What was the first song from the album that you finished?
I think I had “Health Class Teacher” done first, I even recorded a version of it during the Final Boy sessions that I never used.
That’s my favorite song on the album. Like a lot of the other songs on the album, it does a good job of being funny and earnest while tackling these serious themes. Do you think that maybe set the template for the themes of the rest of the album?
Definitely, I think that’s why I didn’t end up using it for Final Boy, I was like I feel like I actually have a direction here as far as lyrics so let me just save this because I feel like I could flesh these ideas out a lot more, so yeah it definitely dictated a lot of the stuff on the new record.
There seems to be a common thread throughout the album of people wanting to reach out to one another but not knowing exactly how to go about it or clumsily doing so. Is this something that you see a lot of in your life?
Yeah, I think it’s sort of heroic but still sort of goofy how people try to reach out to each other or make connections or help each other. I think one of the ideas in the album is even if it’s not the most graceful, even if you don’t say all the right things or intervene in the right way, just a relationship is what matters. Like in “Health Class Teacher”, that’s a real story by the way, we came in and the teacher was like “Put your hand on your heart and repeat after me, I’m not gonna kill myself” and we were all like what the fuck. Maybe that’s not the best way to go about that, but people loved her and it was kind of an adorable thing even if it was kind of weird.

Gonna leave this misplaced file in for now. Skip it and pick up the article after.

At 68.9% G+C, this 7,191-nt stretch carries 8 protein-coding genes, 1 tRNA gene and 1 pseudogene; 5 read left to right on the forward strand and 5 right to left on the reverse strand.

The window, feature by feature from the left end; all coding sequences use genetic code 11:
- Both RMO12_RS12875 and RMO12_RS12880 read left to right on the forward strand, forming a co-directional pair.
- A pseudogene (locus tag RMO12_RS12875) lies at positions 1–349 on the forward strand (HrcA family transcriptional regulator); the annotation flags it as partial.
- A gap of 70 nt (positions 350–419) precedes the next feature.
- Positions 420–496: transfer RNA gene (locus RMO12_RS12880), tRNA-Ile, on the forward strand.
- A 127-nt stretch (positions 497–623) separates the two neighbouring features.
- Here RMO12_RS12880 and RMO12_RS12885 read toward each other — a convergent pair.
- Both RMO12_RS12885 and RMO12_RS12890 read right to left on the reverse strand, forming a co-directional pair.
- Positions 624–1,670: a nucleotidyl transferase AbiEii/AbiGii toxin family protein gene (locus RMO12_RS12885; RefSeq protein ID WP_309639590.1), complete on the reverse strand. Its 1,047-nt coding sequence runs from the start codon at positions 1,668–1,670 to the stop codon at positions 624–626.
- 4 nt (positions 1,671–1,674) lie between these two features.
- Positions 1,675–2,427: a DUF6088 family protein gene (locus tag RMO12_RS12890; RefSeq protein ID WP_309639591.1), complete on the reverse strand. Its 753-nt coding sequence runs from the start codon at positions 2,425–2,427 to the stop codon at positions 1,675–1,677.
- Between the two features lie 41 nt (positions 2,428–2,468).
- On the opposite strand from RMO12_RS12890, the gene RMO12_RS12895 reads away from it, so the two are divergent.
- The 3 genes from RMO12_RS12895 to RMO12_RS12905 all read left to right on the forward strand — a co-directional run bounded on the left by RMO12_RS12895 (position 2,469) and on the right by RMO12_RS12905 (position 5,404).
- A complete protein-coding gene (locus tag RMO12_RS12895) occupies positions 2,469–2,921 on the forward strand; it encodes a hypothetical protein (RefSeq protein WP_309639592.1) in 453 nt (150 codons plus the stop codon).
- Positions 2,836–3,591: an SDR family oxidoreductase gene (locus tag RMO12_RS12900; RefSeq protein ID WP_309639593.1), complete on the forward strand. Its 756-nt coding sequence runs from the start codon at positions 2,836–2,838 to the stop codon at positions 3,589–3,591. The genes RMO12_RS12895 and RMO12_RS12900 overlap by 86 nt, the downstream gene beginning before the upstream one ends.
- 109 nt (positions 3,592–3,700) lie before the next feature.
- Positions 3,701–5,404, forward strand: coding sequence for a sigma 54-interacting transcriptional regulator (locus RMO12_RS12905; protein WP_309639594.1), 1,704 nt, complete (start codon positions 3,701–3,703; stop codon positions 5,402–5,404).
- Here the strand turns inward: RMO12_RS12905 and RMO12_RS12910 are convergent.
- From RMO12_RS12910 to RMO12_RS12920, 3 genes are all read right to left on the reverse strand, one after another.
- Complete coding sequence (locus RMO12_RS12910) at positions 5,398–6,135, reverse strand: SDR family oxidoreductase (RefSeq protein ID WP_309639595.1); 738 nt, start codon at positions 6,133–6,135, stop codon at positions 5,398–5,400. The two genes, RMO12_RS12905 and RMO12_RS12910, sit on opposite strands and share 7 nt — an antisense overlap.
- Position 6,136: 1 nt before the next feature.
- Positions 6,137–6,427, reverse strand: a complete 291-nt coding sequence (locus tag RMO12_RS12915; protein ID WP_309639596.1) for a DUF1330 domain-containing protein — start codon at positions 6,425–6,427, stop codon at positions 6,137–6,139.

Sadie Dupuis from Speedy Ortiz sings on 3 songs from the album. How did the two of you first meet?
We met in 2012, Two Inch Astronaut was on tour with our friends Grass is Green and they played with her old band Quilty, so she came out to the show and we met there and then we played together a couple of times. I filled in on bass for Speedy Ortiz in the early days for a couple of shows and we’ve been friends ever since and have collaborated on a couple of different things.
You didn’t work with a lot of people on the new record, what made you want to collaborate with Sadie?
I think we have a lot of musical things in common and we have a good musical sympathy on the things that we’ve done together. We did an EP together where we both sang over these instrumentals that my friend made and it was a lot of fun. I think we’ve always wanted to do more stuff together that wasn’t just somebody filling in for somebody else. I was working in Baltimore and she was living in Philadelphia, so I guess it just worked out.
Do you have a favorite song on the new album?
I think “Fix Your Face” is the one that’s closest to my heart. I think musically I like “Any Other Gun” the most, it had the heaviest outside musical influence of any song on the album because I had my friends come in and do overdubs and stuff, so the song kind of became this whole other thing.
Is Path Warm? is out now via Exploding In Sound Records
Michael Brooks // @nomichaelbrooks